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The Biggest Money Maker?

The Biggest Money Maker?

Robert Kiyosaki of Rich Dad, Poor Dad fame explains in this short 1.23 minute video that his biggest money maker is intellectual property.

A book that he writes requires zero investment. He sells the manuscript to a publisher and gets paid for it. Additionally, he makes about $600,000 in monthly royalties from book sales of Rich Dad Poor Dad.

From my article understanding IP rights it’s clear that value lies in intellectual property.

When you write something, design something, or create anything such as a business or recipe or innovation that exists in the world, your IP rights contain the value.

Bill Gates had the foresight to ensure he secured the rights in the DOS operating system software that he wrote for IBM.

To quote the Guardian IBM's failure to secure exclusive rights to Gates's software is often regarded as a blunder comparable to that of the music executives who spurned The Beatles.

The strength of IP is that an unlimited number of people can "consume" it. It doesn’t get depleted. For example, a book may be reproduced in various ways and translated into many languages. So it can be accessed by an infinite number of people. Each time there’s a sale the author gets a royalty.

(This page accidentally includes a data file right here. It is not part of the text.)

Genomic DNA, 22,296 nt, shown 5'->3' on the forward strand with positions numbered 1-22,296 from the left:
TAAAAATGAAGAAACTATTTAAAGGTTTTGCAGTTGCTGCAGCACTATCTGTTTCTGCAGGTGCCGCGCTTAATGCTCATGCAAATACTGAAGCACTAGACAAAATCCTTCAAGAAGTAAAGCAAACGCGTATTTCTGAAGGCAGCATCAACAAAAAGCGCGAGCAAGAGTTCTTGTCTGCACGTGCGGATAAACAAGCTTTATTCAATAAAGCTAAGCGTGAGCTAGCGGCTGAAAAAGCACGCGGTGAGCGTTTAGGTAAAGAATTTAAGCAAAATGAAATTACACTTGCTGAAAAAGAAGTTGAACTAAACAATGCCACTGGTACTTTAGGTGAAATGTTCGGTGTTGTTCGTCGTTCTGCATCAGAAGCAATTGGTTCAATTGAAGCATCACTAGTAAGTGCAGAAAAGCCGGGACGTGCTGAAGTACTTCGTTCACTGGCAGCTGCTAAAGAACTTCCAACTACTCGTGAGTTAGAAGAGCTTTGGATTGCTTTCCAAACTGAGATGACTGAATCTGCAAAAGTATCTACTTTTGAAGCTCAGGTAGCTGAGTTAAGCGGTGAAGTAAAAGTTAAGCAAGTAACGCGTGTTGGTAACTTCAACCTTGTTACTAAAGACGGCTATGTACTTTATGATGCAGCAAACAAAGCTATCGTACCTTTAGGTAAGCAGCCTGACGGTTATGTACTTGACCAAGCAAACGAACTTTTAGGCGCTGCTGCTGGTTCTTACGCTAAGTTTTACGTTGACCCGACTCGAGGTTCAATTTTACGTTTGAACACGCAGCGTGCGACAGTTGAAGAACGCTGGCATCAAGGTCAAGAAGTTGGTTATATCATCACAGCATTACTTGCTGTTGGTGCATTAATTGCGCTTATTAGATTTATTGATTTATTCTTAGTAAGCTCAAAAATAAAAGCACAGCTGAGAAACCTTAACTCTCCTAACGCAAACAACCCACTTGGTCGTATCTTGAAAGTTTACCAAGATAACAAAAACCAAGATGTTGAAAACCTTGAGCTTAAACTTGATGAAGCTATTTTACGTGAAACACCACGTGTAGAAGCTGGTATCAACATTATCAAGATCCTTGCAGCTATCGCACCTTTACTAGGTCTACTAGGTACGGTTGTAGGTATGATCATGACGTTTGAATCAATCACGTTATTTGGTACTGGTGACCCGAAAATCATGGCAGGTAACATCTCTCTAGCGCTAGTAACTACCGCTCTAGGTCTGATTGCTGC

However, that very strength of IP is also its weakness. Being intangible, IP is difficult to protect against theft. Owners of traditional property like land or goods, can readily protect their property with locks, or by surrounding them with a robust fence or even by hiring armed guards.

By contrast with intellectual property there’s little you can do to stop misuse of it. Beyond securing your rights through registration, enforcing your rights against third parties is the only practical step you can take to protect your IP turf and keep competitors at bay. 

People may not have the resources to get into disputes but if an asset is successful, it’s likely generating an income to justify dedicating resources to enforcing your rights in it.

Generally, theft of IP plagues the successful. When you have less success people are less likely to copy you. If they do copy you, it might be opportunistic, but it could just be coincidental. Hence why it’s so important to protect your rights through registration, if it’s a right that’s optional to register. 

What would make your journey with IP a lot easier is to consider brand protection when you’re first designing your business. Don’t regard IP as something you’ll get round to as and when you’re successful. It might be too late by then. 

You can create a business and brand that’s less likely to be copied, even if you’re successful, if you develop your IP with brand protection as an intrinsic consideration. The choices you make when you first turn your ideas into IP determine how likely you are to encounter disputes.

Paradoxically, failing to enforce your rights makes them weaker. And by contrast, those who vigorously enforce their rights enlarge the scope of their protection. That’s how Addidas has gained monopoly rights over 3 stripes. 

Have you needed to take steps against third parties?  I’d love to know more about your experiences enforcing your IP rights.